The current global oil pipeline is at odds with efforts to limit global warming.
That’s one of the key findings conveyed in a new report by the Global Energy Monitor, which suggests countries are building 24,166 kilometres of new oil pipelines, enough to stretch nearly two-thirds around Earth.
Of these, 10,351 kilometres are already under construction, the experts have said.
The US has the largest capacity by length under development, an estimated 2,829 kilometres costing an estimated $7.9 billion (£7.3bn).
India with 2,824 kilometres of new oil pipelines in development with an estimated cost of $4 billion (£3.7bn) is in the second spot while China follows with 2,533 kilometres costing an estimated $4.2 billion (£3.9bn).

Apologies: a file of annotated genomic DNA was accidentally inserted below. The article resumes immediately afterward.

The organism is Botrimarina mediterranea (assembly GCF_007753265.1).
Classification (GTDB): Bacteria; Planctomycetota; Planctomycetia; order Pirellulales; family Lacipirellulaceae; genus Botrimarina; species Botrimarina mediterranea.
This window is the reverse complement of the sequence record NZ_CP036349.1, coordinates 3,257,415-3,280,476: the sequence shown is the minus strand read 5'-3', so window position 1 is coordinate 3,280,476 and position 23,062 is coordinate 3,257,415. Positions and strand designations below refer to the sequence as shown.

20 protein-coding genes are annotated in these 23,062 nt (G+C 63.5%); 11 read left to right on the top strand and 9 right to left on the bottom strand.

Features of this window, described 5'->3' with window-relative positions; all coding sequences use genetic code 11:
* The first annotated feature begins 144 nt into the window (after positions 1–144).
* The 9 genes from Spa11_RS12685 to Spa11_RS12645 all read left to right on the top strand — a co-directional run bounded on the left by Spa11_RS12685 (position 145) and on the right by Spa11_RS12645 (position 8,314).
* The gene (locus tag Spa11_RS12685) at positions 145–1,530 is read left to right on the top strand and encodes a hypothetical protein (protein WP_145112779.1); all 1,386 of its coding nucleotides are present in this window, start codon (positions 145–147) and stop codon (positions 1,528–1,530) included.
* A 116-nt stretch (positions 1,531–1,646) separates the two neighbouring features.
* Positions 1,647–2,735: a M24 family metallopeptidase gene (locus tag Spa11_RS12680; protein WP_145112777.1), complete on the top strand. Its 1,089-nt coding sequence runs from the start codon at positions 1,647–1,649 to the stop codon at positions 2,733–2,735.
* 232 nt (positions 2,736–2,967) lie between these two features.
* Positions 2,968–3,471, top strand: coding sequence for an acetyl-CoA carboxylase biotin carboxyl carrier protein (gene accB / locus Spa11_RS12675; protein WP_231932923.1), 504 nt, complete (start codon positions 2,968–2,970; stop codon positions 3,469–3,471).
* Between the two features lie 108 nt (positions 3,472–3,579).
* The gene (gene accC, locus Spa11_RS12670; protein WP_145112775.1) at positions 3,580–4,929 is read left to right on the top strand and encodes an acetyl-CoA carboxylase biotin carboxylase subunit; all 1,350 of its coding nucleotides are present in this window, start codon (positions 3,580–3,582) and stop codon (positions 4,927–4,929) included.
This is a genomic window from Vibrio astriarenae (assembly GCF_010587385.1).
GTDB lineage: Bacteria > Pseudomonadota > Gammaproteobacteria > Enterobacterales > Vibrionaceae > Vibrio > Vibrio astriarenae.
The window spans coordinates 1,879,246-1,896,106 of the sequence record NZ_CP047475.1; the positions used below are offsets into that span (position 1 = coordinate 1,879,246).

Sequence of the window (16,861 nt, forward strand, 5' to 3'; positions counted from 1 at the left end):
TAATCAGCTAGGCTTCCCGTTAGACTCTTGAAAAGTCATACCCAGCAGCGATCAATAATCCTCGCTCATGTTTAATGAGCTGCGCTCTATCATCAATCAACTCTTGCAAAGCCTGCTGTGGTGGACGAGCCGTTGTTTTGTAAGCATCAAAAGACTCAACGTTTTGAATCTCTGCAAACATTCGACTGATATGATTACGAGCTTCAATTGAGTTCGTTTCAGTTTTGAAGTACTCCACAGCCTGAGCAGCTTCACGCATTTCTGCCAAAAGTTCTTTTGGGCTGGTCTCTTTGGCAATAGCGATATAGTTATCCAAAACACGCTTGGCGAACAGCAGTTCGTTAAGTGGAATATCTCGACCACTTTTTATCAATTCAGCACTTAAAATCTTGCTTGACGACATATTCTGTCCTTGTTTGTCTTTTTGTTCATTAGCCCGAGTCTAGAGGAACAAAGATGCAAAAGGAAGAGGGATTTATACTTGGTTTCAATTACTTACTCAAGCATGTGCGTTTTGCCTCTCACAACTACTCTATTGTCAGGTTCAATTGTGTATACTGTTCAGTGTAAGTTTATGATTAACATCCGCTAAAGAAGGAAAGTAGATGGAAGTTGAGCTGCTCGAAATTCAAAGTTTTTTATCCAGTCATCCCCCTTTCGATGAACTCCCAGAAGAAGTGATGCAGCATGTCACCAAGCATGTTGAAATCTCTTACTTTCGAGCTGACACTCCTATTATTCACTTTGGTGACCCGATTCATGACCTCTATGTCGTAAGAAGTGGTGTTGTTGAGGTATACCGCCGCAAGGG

Baird Langenbrunner, Researcher and briefing author of the report, said: “This report shows that some of the world’s biggest consumers of fossil fuels are doubling down on oil, even as the climate crisis intensifies.
“And for governments endorsing these new pipelines, the report shows an almost deliberate failure to meet climate goals.”